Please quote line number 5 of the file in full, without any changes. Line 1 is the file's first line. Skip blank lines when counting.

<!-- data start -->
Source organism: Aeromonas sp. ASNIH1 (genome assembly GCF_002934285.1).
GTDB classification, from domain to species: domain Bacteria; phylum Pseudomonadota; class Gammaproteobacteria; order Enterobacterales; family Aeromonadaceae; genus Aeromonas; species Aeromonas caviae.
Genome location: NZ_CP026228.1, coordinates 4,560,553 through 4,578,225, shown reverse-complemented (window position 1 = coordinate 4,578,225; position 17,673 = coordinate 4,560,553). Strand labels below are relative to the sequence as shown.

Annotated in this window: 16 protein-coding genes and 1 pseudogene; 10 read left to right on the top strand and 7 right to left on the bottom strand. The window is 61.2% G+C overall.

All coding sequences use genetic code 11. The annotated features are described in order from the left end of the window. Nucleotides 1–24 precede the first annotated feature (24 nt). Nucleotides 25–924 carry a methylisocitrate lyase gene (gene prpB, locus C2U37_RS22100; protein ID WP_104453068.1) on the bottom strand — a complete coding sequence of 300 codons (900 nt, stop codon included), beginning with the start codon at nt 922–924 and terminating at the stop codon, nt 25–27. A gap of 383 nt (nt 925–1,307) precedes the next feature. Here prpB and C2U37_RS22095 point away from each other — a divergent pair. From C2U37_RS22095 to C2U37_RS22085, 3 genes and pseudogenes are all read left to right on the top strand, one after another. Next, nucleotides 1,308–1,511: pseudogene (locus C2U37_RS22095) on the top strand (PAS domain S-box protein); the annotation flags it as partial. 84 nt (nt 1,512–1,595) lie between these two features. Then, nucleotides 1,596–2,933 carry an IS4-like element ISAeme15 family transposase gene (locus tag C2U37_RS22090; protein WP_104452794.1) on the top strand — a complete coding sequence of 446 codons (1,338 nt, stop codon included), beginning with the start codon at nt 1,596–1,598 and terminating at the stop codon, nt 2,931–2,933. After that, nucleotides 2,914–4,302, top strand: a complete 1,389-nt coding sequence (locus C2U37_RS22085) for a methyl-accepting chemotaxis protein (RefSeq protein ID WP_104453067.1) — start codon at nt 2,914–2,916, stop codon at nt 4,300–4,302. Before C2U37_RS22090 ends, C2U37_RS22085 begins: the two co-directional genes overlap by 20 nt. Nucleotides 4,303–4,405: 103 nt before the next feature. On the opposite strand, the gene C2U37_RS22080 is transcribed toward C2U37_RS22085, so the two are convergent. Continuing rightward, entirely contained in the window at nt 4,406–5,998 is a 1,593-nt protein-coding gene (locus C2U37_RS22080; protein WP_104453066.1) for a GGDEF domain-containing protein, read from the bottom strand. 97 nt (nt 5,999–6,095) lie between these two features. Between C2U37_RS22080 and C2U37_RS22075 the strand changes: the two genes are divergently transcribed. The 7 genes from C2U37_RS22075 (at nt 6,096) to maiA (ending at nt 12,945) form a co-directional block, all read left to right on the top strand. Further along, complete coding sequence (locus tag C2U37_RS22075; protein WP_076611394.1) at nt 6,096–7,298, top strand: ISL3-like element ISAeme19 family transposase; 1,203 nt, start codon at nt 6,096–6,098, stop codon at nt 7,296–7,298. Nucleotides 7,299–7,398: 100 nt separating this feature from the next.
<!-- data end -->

All coding sequences use genetic code 11. The annotated features are described in order from the left end of the window. Nucleotides 1–24 precede the first annotated feature (24 nt). Nucleotides 25–924 carry a methylisocitrate lyase gene (gene prpB, locus C2U37_RS22100; protein ID WP_104453068.1) on the bottom strand — a complete coding sequence of 300 codons (900 nt, stop codon included), beginning with the start codon at nt 922–924 and terminating at the stop codon, nt 25–27. A gap of 383 nt (nt 925–1,307) precedes the next feature. Here prpB and C2U37_RS22095 point away from each other — a divergent pair. From C2U37_RS22095 to C2U37_RS22085, 3 genes and pseudogenes are all read left to right on the top strand, one after another. Next, nucleotides 1,308–1,511: pseudogene (locus C2U37_RS22095) on the top strand (PAS domain S-box protein); the annotation flags it as partial. 84 nt (nt 1,512–1,595) lie between these two features. Then, nucleotides 1,596–2,933 carry an IS4-like element ISAeme15 family transposase gene (locus tag C2U37_RS22090; protein WP_104452794.1) on the top strand — a complete coding sequence of 446 codons (1,338 nt, stop codon included), beginning with the start codon at nt 1,596–1,598 and terminating at the stop codon, nt 2,931–2,933. After that, nucleotides 2,914–4,302, top strand: a complete 1,389-nt coding sequence (locus C2U37_RS22085) for a methyl-accepting chemotaxis protein (RefSeq protein ID WP_104453067.1) — start codon at nt 2,914–2,916, stop codon at nt 4,300–4,302. Before C2U37_RS22090 ends, C2U37_RS22085 begins: the two co-directional genes overlap by 20 nt. Nucleotides 4,303–4,405: 103 nt before the next feature. On the opposite strand, the gene C2U37_RS22080 is transcribed toward C2U37_RS22085, so the two are convergent. Continuing rightward, entirely contained in the window at nt 4,406–5,998 is a 1,593-nt protein-coding gene (locus C2U37_RS22080; protein WP_104453066.1) for a GGDEF domain-containing protein, read from the bottom strand. 97 nt (nt 5,999–6,095) lie between these two features. Between C2U37_RS22080 and C2U37_RS22075 the strand changes: the two genes are divergently transcribed. The 7 genes from C2U37_RS22075 (at nt 6,096) to maiA (ending at nt 12,945) form a co-directional block, all read left to right on the top strand. Further along, complete coding sequence (locus tag C2U37_RS22075; protein WP_076611394.1) at nt 6,096–7,298, top strand: ISL3-like element ISAeme19 family transposase; 1,203 nt, start codon at nt 6,096–6,098, stop codon at nt 7,296–7,298. Nucleotides 7,299–7,398: 100 nt separating this feature from the next.